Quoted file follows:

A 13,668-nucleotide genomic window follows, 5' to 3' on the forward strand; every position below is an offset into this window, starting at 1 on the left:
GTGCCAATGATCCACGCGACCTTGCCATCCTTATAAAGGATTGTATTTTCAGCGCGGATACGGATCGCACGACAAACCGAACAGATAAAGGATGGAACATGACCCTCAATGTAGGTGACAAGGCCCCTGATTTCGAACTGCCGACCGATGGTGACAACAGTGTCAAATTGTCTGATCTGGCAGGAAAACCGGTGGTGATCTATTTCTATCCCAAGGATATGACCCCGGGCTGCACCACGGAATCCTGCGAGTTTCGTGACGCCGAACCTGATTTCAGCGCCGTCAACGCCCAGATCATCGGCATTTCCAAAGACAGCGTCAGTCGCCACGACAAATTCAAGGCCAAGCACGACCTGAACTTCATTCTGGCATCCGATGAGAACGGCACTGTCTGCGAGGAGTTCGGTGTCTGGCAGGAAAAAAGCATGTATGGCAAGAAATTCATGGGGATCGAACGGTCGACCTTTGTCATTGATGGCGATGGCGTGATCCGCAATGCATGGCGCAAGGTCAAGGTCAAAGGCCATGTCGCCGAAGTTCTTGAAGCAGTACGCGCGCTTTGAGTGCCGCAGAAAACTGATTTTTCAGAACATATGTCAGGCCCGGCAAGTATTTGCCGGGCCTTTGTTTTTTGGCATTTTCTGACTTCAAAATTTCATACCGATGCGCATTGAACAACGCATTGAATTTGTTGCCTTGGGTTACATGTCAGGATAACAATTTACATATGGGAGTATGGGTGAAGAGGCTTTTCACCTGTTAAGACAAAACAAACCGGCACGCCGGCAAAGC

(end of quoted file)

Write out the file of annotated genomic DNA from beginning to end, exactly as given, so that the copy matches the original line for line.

A 13,668-nucleotide genomic window follows, 5' to 3' on the forward strand; every position below is an offset into this window, starting at 1 on the left:
GTGCCAATGATCCACGCGACCTTGCCATCCTTATAAAGGATTGTATTTTCAGCGCGGATACGGATCGCACGACAAACCGAACAGATAAAGGATGGAACATGACCCTCAATGTAGGTGACAAGGCCCCTGATTTCGAACTGCCGACCGATGGTGACAACAGTGTCAAATTGTCTGATCTGGCAGGAAAACCGGTGGTGATCTATTTCTATCCCAAGGATATGACCCCGGGCTGCACCACGGAATCCTGCGAGTTTCGTGACGCCGAACCTGATTTCAGCGCCGTCAACGCCCAGATCATCGGCATTTCCAAAGACAGCGTCAGTCGCCACGACAAATTCAAGGCCAAGCACGACCTGAACTTCATTCTGGCATCCGATGAGAACGGCACTGTCTGCGAGGAGTTCGGTGTCTGGCAGGAAAAAAGCATGTATGGCAAGAAATTCATGGGGATCGAACGGTCGACCTTTGTCATTGATGGCGATGGCGTGATCCGCAATGCATGGCGCAAGGTCAAGGTCAAAGGCCATGTCGCCGAAGTTCTTGAAGCAGTACGCGCGCTTTGAGTGCCGCAGAAAACTGATTTTTCAGAACATATGTCAGGCCCGGCAAGTATTTGCCGGGCCTTTGTTTTTTGGCATTTTCTGACTTCAAAATTTCATACCGATGCGCATTGAACAACGCATTGAATTTGTTGCCTTGGGTTACATGTCAGGATAACAATTTACATATGGGAGTATGGGTGAAGAGGCTTTTCACCTGTTAAGACAAAACAAACCGGCACGCCGGCAAAGC